When evaluating a verdict to determine if it is supported by sufficient evidence, we evaluate the evidence and the inferences from the evidence in the light most favorable to upholding the jury’s verdict.7 We uphold a guilty verdict when we conclude that a reasonable jury could have concluded that the defendant was guilty beyond a reasonable doubt.8 From the evidence presented at trial, the jury could have found that Delay-Wilson knew that there was nowhere near a sufficient amount of money in the account on which the checks were drawn to pay the checks when she deposited them. Delay-Wilson also withdrew substantial amounts of cash from her account before the bank realized that the checks were not good. In addition, the State presented evidence that Delay-Wilson deposited two counterfeit checks almost a year later in June and July of 2009. Delay-Wilson was an experienced business woman who owned multiple businesses. This evidence supported a reasonable conclusion by a jury that Delay-Wilson had not merely made a mistake when she issued the two checks in September of 2008, but knew that there were insufficient funds in her accounts to pay the checks. We conclude that, evaluating the evidence in the light most favorable to the jury’s verdict, the jury could have found Delay-Wilson guilty beyond a reasonable doubt.
Delay-Wilson argues that her conviction for theft in the second degree was not supported by sufficient evidence. A person commits second-degree theft “if with intent to deprive another of property or to appropriate property of another to oneself or a third person, the person obtains the property of another,”9 and that property is worth “$500 or more but less than $25,000.”10
Delay-Wilson asserts that, because her actions were easily traceable, no reasonable jury could conclude that she would try to steal money from Key Bank by depositing bad checks and then withdrawing the cash before the checks were discovered to be bad. But this scenario reviews the evidence in the light most favorable to Delay-Wilson. As we have previously stated, we review the evidence in the light most favorable to upholding the jury’s verdict. And, as in our analysis of her bad check convictions, we conclude that a reasonable jury could find that Delay-Wilson acted with the intent to deprive Key Bank of property worth more than $500.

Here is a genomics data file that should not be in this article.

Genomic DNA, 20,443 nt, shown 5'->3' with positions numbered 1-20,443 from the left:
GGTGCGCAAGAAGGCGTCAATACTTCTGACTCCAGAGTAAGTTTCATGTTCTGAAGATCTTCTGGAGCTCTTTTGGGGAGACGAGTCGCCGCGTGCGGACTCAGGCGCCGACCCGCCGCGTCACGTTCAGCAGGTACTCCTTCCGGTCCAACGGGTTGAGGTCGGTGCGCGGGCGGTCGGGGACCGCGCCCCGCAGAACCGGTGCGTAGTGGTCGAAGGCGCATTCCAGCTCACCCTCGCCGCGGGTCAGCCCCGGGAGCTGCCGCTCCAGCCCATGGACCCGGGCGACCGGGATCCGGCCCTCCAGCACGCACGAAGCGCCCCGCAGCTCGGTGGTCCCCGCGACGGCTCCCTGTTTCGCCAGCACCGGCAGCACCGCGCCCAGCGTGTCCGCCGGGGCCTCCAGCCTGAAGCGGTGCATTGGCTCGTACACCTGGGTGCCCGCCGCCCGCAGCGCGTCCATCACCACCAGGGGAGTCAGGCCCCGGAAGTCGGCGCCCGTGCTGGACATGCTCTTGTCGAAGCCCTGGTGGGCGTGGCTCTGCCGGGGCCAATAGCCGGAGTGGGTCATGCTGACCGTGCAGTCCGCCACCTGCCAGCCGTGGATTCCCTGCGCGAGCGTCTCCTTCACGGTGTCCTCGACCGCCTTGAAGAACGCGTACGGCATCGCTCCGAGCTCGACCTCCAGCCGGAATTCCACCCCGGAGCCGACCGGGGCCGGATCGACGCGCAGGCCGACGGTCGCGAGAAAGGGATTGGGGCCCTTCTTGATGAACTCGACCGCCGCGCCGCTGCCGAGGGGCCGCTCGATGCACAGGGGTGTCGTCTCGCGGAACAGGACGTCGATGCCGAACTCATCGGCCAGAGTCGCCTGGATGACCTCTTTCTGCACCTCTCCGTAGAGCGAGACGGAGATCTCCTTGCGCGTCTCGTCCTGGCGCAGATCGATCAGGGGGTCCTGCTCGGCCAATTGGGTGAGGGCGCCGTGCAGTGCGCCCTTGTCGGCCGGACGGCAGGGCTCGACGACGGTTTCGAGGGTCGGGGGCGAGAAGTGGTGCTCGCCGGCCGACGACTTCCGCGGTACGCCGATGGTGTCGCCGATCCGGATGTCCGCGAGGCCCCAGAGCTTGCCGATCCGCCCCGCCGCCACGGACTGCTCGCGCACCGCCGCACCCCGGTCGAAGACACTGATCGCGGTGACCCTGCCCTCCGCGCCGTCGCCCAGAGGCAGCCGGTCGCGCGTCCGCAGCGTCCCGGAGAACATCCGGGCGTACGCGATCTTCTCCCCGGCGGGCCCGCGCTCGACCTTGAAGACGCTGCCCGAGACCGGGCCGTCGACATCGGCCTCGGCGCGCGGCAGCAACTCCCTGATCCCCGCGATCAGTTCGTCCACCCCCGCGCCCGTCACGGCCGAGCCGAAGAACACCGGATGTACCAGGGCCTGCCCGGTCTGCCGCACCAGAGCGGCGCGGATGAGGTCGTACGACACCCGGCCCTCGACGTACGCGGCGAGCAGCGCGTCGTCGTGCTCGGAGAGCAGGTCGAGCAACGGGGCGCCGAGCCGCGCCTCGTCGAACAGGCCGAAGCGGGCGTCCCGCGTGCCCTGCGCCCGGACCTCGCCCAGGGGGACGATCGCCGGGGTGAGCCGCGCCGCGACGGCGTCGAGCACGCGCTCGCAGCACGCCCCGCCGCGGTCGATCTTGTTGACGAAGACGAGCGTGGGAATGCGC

Delay-Wilson argues that Judge Spaan erred in instructing the jury on the mental state which the jury was required to find in order to convict her of theft. She contends that he should have instructed the jury on the charge of theft by deception and should have instructed the jury that, to convict her, the jury had to find that she did not believe there were sufficient funds in her accounts to pay the checks which she issued.11
Delay-Wilson failed to preserve this argument by raising an objection at trial. She must therefore establish that the alleged error would be obvious to a competent judge or attorney even without an objection.12The State did not charge Delay-Wilson with theft by deception. Judge Spaan instructed the jury that, to convict Delay-Wilson of theft in the second degree, the jury had to find that she “intended to deprive another of property or to appropriate the property of another to herself,” that she “obtained the property of another,” and that “the value of the property was $500 or more.” Under the court’s instructions, the jury had to find that Delay-Wilson had the “conscious objective” to deprive the bank of the money.13 Because the jury had to find that Delay-Wilson intended to deprive the bank of property, it had to find that she knew that there were insufficient funds in her accounts when she issued the checks. We do not find plain error.
On REMAND, we direct the superior court to VACATE Delay-Wilson’s conviction on Count II, the count that charges her with issuing the bad check on September 17, 2008. The court shall enter a judgment of acquittal on this charge. In all other respects, the judgment of the superior court is AFFIRMED.
1. AS 11.46.280(d)(2).
2. AS 11.46.130(a)(1).
3. AS 11.46.280(c)(3) (emphasis added).
4. AS 45.03.103(a)(3).
5. See AS 45.03.201, .204.
6. See Marks v. State, 496 P.2d 66, 67-68 (Alaska 1972).
8. Phillips v. State, 211 P.3d 1148, 1151 (Alaska App.2009).
9. AS 11.46.130.
10. AS 11.46.100.
11. See generally AS 11.46.180 (theft by deception statute); AS 11.81.900(b)(18)(A) (defining “deception” to mean “to knowingly create or confirm another’s false impression that the defendant does not believe to be true, including false impressions as to law or value and false impressions as to intention or other state of mind”).
12. Adams v. State, 927 P.2d 751, 756 (Alaska App.1996).
13. See generally AS 11.81.900(a)(1) (stating that “a person acts `intentionally’ with respect to a result . . . when the person’s conscious objective is to cause that result”).